It’s hard to ignore Silicon Valley’s all-out war against mortality, but listening to your doctor may be a better choice, say Brunswick’s Kevin Helliker and David Seldin

A recent article in the New Yorker magazine reports on a Silicon Valley movement to make death optional. Called “Silicon Valley’s Quest to Live Forever,” the article profiles some brilliant, well-funded scientists and entrepreneurs bent on curing senescence – the cell deterioration that causes symptoms of aging. Along with their wealthy benefactors, these longevity explorers break into two camps: those who want to eliminate death altogether (or at least, the inevitability of it) and those pursuing the more modest goal of extending life by 30 high-quality years.

The ambitions of that movement could fool you into lowering your regard for modern medicine, which from 1930 to 2010 helped add a measly 16 years to the average American life. By Silicon Valley standards, that’s slow and plodding progress. Then again, it’s real progress, versus the possibly fantastical hopes of some Ponce-de-Léon cover bands in Silicon Valley. Worth noting is that the New Yorker examination found no evidence of any longevity breakthroughs.

On the other hand, it’s difficult to bet against Silicon Valley; we still cringe at the memory of rating Facebook stock overvalued. And it’s appealing to think that while we’re ensconced in our leather furniture binging on Netflix and nachos, there’s a team of geniuses out there waging a war to keep us alive. For us, living forever may turn out to be as simple as downloading an app.

In case that doesn’t happen, however, we might want to make some changes. Our diet generally is less healthy than it was 100 years ago, and we’re not exercising as much, which helps explain an epidemic of Type 2 diabetes and the staggering global toll of heart disease. Modern medicine is devising ever more treatments to protect us not from the plagues of nature, but from ourselves.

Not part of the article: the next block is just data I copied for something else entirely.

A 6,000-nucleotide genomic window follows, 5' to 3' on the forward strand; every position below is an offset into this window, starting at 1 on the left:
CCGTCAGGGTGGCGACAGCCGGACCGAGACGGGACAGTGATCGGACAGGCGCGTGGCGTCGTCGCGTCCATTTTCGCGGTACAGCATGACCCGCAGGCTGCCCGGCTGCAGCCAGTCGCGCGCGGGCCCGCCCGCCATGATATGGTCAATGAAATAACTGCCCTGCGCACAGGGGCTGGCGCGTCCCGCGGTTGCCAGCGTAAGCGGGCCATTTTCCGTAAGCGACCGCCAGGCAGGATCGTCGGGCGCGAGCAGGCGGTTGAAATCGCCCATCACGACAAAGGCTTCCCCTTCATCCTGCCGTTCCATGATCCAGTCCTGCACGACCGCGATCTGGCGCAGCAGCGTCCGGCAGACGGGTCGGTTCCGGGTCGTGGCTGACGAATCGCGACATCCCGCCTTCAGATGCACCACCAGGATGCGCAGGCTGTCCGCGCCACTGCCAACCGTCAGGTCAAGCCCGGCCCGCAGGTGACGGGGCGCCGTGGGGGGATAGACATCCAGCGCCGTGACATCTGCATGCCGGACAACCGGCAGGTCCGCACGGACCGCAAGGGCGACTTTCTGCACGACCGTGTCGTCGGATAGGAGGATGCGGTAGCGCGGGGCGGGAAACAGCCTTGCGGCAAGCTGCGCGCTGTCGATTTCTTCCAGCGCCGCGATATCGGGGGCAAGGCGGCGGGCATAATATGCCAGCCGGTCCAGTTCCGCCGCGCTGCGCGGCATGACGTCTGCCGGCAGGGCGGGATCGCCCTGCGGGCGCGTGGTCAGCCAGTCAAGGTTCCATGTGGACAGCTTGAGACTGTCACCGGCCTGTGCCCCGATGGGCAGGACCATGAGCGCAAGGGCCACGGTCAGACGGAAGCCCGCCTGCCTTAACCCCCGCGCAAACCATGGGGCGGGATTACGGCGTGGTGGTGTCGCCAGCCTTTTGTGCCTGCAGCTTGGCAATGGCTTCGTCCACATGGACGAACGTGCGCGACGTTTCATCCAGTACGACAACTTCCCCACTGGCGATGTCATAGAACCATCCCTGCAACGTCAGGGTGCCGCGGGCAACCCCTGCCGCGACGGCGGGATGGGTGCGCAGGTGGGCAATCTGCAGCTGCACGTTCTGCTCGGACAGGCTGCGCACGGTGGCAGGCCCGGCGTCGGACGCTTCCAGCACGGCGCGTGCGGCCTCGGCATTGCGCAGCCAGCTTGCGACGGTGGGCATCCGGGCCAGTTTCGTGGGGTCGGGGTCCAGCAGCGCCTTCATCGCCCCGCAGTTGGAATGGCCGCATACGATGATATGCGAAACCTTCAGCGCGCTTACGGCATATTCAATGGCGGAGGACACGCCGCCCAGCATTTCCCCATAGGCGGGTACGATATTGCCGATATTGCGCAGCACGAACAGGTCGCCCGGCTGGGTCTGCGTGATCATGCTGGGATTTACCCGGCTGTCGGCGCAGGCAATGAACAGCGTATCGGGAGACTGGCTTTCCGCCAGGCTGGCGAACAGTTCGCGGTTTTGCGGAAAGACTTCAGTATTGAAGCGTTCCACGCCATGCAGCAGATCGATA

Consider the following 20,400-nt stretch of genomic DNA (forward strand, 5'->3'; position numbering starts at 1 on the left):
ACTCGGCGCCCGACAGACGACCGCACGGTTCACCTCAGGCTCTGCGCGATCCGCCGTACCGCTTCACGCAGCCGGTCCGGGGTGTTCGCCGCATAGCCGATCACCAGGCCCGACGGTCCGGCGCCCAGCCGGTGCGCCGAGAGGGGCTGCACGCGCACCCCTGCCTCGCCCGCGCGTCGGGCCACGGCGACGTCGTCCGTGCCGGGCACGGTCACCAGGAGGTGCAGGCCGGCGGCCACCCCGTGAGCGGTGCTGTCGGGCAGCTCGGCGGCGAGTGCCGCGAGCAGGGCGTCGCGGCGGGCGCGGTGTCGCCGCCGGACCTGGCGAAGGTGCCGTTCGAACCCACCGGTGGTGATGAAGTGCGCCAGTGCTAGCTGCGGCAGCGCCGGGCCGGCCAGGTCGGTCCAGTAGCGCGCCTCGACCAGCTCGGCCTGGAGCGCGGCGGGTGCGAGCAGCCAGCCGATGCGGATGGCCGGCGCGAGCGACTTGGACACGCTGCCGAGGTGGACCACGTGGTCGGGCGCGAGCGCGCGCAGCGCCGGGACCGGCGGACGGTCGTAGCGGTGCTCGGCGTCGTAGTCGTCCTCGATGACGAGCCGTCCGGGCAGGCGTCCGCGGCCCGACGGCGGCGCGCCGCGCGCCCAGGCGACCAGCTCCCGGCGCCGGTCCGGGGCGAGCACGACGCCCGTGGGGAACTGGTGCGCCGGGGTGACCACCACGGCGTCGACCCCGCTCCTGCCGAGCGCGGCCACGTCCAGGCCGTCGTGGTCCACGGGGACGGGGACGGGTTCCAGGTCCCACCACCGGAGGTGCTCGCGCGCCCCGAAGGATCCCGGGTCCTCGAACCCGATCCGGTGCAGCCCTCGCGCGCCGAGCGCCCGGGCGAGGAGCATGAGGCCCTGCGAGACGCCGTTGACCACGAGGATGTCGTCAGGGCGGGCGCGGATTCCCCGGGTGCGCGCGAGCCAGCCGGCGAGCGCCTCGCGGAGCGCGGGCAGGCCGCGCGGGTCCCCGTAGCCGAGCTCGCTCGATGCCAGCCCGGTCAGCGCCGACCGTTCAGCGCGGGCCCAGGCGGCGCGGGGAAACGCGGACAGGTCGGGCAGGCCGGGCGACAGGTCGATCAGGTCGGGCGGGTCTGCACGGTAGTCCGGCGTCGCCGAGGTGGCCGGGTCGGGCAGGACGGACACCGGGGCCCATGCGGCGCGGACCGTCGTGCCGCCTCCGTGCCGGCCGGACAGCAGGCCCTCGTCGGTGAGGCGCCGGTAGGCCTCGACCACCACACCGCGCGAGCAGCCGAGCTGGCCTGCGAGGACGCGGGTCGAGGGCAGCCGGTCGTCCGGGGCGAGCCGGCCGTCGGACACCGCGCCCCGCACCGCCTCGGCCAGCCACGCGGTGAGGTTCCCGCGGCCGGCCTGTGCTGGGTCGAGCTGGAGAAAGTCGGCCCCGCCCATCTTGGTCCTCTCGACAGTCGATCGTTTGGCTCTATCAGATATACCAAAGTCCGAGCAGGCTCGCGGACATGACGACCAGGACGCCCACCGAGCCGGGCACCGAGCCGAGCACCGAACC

What to do? The obvious recommendation is to find a primary care physician who documents and gives careful thought to your medical history, including the health biographies of your children, siblings and parents. Your doctor should also double as a coach who nudges you toward healthier habits. That’s not a given – research shows that many primary care doctors barely mention diet and exercise.

If your physician seems unaware of the latest medical study to grab headlines, that’s a good thing. Weird and wacky medical stories get a lot of clicks, ensuring good play regardless of the science behind them. Just when popular medical thinking got us used to eating fake butter, the wind shifted, and suddenly the culprit is sugar. Most primary care physicians get their information from medical journals and scientific conferences, where shifts in practice guidelines come at the unavoidably slow pace of medical research. A good doctor is one who never pushed extreme diets or 140-mile triathlons, arguing instead for boring old moderation.

“As much as we try to control our weight with fad diets or supplements or the next great drug, it’s really about enjoying the food you like in moderation, moving your body doing something that you like, and being happy without feeling like you need to be a triathlete or eat like a monk,” says Tracy Rydel, a family practice practitioner and faculty instructor at the Stanford School of Medicine.

Dr Rydel and her colleague, Megan Mahoney have family medicine practices in Silicon Valley. When not treating patients, Dr Mahoney is Chief of General Primary Care at Stanford, as well as Vice Chief of Staff of the entire Stanford health care system. Dr Rydel teaches medical students and is also leading a task force that aims to overhaul the nutrition curriculum at the school as well as on a national scale for medical students and other health professionals.

As family medicine physicians, Drs Mahoney and Rydel administer the vaccines, antibiotics, scans, checkups and other medicines and services that have played a large a role in elongating lives. Their clinical experience has also taught them how to coach patients toward healthier lifestyles. As academics, they know the latest science, and as clinicians they know how best to implement it.